Comparing Volvo vs Subaru Safety Rating
Is the safety rating of a Volvo always better than a Subaru safety rating? Which is safer, a Volvo XC90 SUV or the Subaru Outback SUV?
How to Compare Volvo to Subaru Safety Rating
Volvo cars have been historically considered “some of the safest cars.” But that reputation was earned when it was a Swedish company. Today Volvo is owned by the Chinese Zhejiang Geely Holding Group. So, it seems reasonable to ask, are Volvo’s still the safest cars?
We decided to answer this question by comparing the Auto Grades of another company that markets its cars using the safety banner, Subaru.
While we invite our site visitors to explore all the different models of these companies, we do a single side-by-side comparison for the midsize SUV’s Volvo XC90 and the Subaru Outback.
Overall, the Subaru Outback gets a slightly higher Auto Grade.
Plus, because the Outback is more popular and we have more data, we were able to give personal Auto Grades. In fact, the Subaru Outback is on our Dean’s List. A car gets to be on the Dean’s List when all ages and genders earned Top Tier safety ratings, either an A or A-. Because the Volvo XC90 is less popular, we do not have enough data to give it personal Auto Grades. See Auto Grades Explained more information on where these safety ratings come from. Also check out our earlier SUV comparison article for more on the Dean’s List.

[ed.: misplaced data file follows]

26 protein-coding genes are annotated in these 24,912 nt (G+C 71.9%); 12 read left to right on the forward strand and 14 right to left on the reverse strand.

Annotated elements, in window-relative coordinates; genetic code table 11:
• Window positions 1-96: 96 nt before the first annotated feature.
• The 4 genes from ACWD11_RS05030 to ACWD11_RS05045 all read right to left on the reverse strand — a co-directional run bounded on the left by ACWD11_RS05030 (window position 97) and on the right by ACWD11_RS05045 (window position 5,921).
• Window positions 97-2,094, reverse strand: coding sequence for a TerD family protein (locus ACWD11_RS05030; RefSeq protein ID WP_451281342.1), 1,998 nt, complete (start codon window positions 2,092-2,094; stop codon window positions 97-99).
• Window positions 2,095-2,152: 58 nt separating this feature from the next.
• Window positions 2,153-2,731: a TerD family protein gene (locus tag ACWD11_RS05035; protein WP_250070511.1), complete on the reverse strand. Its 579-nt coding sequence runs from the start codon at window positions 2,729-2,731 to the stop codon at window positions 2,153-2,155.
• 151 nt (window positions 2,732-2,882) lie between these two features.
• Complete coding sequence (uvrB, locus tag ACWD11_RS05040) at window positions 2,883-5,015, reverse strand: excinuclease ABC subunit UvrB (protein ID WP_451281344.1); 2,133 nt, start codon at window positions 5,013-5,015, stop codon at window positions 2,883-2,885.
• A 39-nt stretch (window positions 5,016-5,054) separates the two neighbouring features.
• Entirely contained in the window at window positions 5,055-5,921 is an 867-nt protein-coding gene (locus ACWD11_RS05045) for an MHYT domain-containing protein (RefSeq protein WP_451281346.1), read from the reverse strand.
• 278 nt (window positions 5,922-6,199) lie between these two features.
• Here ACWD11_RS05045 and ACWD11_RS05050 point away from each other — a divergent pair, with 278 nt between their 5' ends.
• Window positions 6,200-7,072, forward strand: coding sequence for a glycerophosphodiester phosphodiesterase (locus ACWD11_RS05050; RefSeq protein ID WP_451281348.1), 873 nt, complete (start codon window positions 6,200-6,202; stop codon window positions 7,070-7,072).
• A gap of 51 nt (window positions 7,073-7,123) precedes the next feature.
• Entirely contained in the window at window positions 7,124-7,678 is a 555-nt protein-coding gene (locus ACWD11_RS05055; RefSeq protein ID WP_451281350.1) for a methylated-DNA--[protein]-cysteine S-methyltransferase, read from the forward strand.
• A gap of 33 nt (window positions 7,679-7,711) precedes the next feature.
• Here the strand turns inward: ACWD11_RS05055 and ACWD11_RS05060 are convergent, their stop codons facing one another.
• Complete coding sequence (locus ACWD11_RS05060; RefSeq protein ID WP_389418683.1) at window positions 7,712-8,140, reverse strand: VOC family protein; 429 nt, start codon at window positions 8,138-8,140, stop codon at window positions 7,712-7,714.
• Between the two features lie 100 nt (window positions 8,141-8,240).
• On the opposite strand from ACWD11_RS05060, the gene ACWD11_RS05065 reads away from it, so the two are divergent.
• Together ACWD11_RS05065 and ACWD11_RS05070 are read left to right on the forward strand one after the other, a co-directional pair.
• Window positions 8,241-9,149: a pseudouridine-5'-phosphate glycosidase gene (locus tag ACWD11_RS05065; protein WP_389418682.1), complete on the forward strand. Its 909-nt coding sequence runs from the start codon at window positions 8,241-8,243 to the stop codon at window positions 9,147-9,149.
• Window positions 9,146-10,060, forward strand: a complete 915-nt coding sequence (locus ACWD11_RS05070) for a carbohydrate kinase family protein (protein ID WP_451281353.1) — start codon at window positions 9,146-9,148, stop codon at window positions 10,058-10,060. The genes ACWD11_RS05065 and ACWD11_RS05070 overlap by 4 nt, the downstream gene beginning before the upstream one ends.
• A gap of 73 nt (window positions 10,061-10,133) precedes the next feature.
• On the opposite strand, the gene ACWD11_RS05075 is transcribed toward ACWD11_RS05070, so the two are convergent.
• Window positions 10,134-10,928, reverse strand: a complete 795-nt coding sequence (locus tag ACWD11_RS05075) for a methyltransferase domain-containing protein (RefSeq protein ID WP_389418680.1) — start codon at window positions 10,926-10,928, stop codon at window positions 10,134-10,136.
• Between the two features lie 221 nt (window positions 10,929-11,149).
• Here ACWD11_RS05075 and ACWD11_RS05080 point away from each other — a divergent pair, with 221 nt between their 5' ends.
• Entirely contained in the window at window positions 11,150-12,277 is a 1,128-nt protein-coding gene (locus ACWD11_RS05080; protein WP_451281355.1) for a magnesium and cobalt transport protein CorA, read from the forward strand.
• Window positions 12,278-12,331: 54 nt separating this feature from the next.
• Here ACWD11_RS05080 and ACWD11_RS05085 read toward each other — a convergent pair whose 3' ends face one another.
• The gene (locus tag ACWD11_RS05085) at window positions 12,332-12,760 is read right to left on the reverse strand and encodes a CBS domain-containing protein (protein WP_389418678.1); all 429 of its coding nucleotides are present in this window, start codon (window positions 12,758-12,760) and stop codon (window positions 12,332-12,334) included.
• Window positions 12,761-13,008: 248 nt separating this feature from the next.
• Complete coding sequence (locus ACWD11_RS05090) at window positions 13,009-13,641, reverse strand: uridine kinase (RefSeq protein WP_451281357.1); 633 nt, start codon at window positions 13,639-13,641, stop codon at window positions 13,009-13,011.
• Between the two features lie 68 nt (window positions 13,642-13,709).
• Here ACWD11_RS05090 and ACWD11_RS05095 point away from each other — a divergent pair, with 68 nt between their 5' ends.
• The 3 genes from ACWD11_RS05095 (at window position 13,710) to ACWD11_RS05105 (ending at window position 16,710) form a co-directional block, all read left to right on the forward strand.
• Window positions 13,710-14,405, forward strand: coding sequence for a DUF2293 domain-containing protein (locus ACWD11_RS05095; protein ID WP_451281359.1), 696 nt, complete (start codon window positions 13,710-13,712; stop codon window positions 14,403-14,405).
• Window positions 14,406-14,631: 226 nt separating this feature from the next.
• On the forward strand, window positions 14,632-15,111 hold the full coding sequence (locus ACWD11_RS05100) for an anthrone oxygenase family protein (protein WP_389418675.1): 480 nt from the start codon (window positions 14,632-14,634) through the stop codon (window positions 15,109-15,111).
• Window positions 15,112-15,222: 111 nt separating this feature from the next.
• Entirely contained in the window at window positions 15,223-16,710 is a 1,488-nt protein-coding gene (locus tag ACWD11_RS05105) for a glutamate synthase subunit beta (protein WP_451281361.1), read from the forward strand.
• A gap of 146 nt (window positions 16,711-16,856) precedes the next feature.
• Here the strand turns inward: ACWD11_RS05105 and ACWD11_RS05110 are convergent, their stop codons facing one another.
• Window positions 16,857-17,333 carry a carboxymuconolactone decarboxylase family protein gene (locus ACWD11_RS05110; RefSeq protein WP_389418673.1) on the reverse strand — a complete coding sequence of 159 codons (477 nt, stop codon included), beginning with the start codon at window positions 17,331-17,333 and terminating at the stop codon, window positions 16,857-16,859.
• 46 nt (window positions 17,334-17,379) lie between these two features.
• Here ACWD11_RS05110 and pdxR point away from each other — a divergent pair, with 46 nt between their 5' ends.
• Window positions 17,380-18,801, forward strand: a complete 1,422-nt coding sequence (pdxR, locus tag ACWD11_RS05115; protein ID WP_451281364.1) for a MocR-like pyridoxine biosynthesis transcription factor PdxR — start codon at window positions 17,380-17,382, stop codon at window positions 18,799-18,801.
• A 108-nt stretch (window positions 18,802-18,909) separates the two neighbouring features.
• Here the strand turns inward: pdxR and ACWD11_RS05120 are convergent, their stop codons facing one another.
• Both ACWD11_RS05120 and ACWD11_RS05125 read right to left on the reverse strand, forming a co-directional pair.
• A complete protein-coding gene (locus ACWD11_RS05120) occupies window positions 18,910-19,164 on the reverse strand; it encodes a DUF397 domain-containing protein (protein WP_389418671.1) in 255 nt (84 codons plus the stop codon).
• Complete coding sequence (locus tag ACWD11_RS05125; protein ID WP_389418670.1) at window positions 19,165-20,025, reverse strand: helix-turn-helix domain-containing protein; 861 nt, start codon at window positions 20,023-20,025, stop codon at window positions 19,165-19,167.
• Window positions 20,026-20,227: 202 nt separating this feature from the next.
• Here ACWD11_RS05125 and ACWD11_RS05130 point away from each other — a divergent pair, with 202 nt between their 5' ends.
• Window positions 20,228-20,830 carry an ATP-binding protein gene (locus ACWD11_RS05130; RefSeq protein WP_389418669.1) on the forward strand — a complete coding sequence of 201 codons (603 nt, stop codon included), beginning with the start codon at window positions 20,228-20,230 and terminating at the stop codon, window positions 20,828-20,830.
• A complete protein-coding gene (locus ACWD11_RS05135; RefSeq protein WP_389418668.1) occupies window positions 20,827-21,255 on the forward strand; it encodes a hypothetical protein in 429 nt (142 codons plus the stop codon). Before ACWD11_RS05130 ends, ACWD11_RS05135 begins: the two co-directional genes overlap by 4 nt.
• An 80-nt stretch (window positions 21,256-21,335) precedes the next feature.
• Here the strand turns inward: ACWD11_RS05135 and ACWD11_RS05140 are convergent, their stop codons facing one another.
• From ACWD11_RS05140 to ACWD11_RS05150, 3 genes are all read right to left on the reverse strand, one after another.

With an Overall Auto Grade of B+, the Volvo XC90 is still among the safer cars, according to our analysis. And, the reputation for safety by Volvo is well earned. Today, we take these safety devices for granted. But in the 1990’s and 2000’s, some of these could only be found on the more affordable Volvo models.
For example, a sound to remind you to buckle up was implemented by Volvo in the early 1970’s, side impact protection system in 1991 in 850, 940 and 960 models, and roof mounted inflatable curtain side airbags on the S80 in 1998. Long before electronic stability control was required in 2012, the XC90 had this rollover prevention system on its 2002 model.
However, the original culture of safety associated with Volvo may have been disrupted when it stopped being a Swedish company in 1999. Ford bought Volvo in 1999, though it was only held for about 10 years. In 2010 the Chinese Zhejiang Geely Holding Group bought Volvo. The Auto Grade for the 2018 Volvo midsize sport utility vehicle XC90 is the rating for this Chinese car.